The ethylene-maleic anhydride resins are used in the impregnating solutions or baths in a concentration of from about 2 to 10% by weight and, as noted above, in varying molecular weights from relatively short chain lengths to high molecular weights. The only limiting factor in this regard appears to be the practical application of the resin to the material to be treated from the point of view of viscosity of the impregnating solution.

EXAMPLES OF THE INVENTION The following examples are given merely as illustrative of the present invention and are not to be considered as limiting. Unless otherwise noted, the percentages therein and throughout the application are by weight.

EXAMPLE 1 A mixture comprising grams of a 10% aqueous solution of EMA-21 (a linear ethylene-maleic anhy- EXAMPLE 2 A mixture comprising the following materials was prepared:

Quick-Sett J-4 (a urea-formaldehydeyperesin used for permanent press properties) EMA-21 (10% aqueous solution) Hycar latex 5 (a polyacrylic ester elastomer) p-toluenesulfonic acid Synthropol KB 2 (an ethoxylated alcohol used as a penetrant) Triton X-l00 (an alkylaryl polyether alcohol surface active agent) Water This mixture was padded on white-type cloth at 4045% pick-up, dried at 250F. for 3 minutes and cured at 330F. for one minute. This specimen was subjected to the wash-dry cycle 82 times before failure.

EXAMPLE 3 A mixture of the following materials was prepared as an impregnating solution:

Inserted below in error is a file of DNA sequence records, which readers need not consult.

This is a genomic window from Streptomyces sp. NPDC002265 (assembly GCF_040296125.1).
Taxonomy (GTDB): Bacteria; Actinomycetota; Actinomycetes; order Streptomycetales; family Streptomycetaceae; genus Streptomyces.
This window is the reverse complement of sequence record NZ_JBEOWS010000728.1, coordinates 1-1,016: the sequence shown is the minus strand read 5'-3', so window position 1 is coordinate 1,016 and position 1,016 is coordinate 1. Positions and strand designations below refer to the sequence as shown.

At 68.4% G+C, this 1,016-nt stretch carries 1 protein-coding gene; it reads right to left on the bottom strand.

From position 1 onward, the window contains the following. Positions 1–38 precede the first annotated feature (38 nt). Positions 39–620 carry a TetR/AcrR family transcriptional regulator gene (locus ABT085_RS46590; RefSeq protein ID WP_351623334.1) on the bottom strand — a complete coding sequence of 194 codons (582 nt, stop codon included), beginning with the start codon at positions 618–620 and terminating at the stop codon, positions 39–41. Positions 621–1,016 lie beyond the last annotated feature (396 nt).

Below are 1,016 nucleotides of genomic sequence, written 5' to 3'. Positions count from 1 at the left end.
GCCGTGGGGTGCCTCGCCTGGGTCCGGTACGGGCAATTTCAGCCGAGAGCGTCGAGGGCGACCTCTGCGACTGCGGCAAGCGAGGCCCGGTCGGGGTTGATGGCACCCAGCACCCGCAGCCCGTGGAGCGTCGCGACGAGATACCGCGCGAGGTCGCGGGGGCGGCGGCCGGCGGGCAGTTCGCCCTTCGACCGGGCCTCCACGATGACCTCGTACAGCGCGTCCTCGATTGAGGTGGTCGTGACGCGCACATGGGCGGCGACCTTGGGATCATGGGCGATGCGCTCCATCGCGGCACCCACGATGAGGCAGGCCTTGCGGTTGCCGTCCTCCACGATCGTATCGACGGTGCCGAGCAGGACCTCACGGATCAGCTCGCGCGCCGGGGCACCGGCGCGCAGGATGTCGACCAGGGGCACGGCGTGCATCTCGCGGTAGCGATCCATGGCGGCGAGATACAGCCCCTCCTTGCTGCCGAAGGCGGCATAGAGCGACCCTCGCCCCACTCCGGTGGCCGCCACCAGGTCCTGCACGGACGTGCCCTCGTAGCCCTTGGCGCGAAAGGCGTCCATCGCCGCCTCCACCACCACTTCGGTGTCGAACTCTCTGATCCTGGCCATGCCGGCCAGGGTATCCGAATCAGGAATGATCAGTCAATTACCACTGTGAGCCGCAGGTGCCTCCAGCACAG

EMA-21 (10% solution) Hycar latex 5 g.

EXAM PLE 3 Continued Dow XET4-0245 (dimcthyl polysiloxane) 4 g. Dow l82-A catalyst (organometallic 0.1 g.

catalyst) Dow T40l49 (silanol, silane 0.5 g.

coupler) p-toluene sulfonic acid 0.03 g. Triton X-l00 0.1 g. Water g.

The above mixture was padded on white-type 190 cloth at 40-45% pick-up, the cloth was dried at 250F. for 3 minutes, and it was then cured at 350F. for 5 minutes. This sample exceeded more than l00 test wash-dry cycles before failure.

In a similar manner, various cotton and cottoncontaining materials, fibers and yarns have been treated with impregnating solutions containing ethylene-maleic anhydride and ethylene-maleic acid copolymers to obtain materials having an excellent resistance to soil, particularly with regard to oily stains and the like, and which have a good hand and other desirable properties. These tests have been conducted within the parameters outlined above. While various modifications may be used in the specific procedures employed within the skill and knowledge of the art, depending upon the material being treated and the desired end properties thereof, the basic feature of obtaining good soil resistance by impregnation with an ethylene-maleic anhydride or acid copolymer in connection with this invention remains the same.